The University of Cambridge now has access to the Encyclopedia of political thought.  The Encyclopedia can be accessed via this link:
The Encyclopedia examines the history of political thought, contemporary political theory, and political philosophy. The entries range in size from shorter definitions and biographies to extended treatments of major topics and traditions. Tracing the evolution of political thinking from antiquity to the present, the scope of this unprecedented resource emphasizes the richness and diversity of the field’s traditions.
  • Offers over 900 A-Z entries including shorter definitions and biographies as well as extended treatments of major topics from over 700 contributors from around the world.
  • Examines the history of political thought from antiquity to contemporary political theory and political philosophy
  • Reflects diverse traditions in the evolution of political theory and political science
  • Addresses the theorists, their key theories and methods from within the western canon as well as from non-western perspectives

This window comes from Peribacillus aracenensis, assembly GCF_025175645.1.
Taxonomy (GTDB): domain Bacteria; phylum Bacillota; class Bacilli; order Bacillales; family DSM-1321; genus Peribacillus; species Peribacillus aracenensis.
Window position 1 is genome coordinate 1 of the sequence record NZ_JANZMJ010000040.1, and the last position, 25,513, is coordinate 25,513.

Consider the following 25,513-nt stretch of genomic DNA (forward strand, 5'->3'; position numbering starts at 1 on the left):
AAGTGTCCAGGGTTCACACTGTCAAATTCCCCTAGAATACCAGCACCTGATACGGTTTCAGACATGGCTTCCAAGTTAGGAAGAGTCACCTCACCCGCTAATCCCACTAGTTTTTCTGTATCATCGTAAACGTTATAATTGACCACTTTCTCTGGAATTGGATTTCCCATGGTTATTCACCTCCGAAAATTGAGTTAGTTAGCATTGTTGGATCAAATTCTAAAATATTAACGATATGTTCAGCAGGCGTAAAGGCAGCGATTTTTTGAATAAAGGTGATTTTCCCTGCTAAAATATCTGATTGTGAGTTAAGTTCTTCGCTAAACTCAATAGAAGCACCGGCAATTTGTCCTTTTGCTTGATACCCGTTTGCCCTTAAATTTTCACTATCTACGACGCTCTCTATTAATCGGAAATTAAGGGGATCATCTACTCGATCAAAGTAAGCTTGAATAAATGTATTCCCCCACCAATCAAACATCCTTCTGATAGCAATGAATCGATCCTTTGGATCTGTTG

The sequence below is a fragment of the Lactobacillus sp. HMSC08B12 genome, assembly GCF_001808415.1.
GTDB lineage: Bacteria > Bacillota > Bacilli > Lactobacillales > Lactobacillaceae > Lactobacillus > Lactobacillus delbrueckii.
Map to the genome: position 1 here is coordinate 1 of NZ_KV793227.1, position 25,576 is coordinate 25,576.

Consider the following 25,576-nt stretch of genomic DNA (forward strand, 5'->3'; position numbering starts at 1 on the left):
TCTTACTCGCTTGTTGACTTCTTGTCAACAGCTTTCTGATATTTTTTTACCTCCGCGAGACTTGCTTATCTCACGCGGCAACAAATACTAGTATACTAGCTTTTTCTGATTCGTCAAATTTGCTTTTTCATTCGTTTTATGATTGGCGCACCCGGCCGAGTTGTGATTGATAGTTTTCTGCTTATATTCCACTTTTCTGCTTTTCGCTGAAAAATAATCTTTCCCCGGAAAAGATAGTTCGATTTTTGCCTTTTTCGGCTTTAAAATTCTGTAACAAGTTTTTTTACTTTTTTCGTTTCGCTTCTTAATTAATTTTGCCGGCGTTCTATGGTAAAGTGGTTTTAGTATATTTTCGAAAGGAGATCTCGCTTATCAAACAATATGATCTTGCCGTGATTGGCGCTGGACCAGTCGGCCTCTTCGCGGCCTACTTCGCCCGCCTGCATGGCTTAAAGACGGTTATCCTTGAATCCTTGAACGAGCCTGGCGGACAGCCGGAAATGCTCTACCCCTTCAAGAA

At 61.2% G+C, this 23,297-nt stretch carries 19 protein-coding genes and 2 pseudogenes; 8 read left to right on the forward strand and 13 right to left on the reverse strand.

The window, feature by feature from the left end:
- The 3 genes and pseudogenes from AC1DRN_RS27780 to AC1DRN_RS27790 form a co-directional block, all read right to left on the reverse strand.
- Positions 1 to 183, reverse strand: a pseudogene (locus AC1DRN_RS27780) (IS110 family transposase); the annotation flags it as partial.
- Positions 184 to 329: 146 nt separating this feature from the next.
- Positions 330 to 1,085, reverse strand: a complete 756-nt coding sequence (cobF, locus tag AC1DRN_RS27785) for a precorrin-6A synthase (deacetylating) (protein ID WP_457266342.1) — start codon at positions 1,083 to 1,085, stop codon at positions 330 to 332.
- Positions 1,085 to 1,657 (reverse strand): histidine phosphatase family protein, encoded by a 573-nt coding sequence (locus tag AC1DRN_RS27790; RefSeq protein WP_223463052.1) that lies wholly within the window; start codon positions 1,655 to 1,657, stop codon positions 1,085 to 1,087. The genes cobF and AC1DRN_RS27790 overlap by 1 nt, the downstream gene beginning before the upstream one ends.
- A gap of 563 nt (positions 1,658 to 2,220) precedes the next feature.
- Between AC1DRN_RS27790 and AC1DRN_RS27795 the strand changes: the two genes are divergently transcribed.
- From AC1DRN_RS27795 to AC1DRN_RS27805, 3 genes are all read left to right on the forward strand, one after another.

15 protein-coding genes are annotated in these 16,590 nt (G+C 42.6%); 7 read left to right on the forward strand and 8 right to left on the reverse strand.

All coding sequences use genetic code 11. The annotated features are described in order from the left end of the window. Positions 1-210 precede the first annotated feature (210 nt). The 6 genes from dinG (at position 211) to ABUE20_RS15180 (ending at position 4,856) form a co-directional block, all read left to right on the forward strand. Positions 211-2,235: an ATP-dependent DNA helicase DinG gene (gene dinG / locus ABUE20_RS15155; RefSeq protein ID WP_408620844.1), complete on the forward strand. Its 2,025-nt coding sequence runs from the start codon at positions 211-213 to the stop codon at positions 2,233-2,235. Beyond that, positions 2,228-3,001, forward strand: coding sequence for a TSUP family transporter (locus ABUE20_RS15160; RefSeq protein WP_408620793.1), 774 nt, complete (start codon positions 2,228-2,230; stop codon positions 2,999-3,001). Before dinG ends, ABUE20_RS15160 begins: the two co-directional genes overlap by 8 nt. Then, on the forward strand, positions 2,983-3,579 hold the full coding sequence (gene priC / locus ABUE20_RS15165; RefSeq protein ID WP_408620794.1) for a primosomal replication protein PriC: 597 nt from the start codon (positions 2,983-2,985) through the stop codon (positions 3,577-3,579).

“A central problem for constitutionalism is the enforcement of constitutional norms. In the USA, there is no effective dissent from the practice, established in 1803 by Chief Justice Marshall in Marbury v. Madison, that courts in appropriate cases may overturn statutes as unconstitutional. But the idea of a constitutional court, though gaining ground around the world, is not a necessary component of constitutionalism. Legislatures and executives may feel bound by constitutional norms, even though they have the formal power to disregard them. Not since 1707 have British monarchs vetoed legislation enacted by parliament, though they have the “legal” authority to do so. In the USA, decisions to impeach and convict federal officials, such as the president and judges, are wholly in the hands of Congress under the constitution itself, but the impeachment power has been used only sparingly and when, occasionally, it was misused, the Senate refused to convict. That said, it is also indisputable that constitutional norms can change so that what was once thought to be perfectly plain and acceptable to one generation becomes unthinkable, as a matter of constitutional law, to another. The most spectacular example in American history is the Supreme Court’s change of mind on the question of racial segregation from its 1896 decision in Plessy v. Ferguson to its decision in 1954 in Brown v. Board of Education.”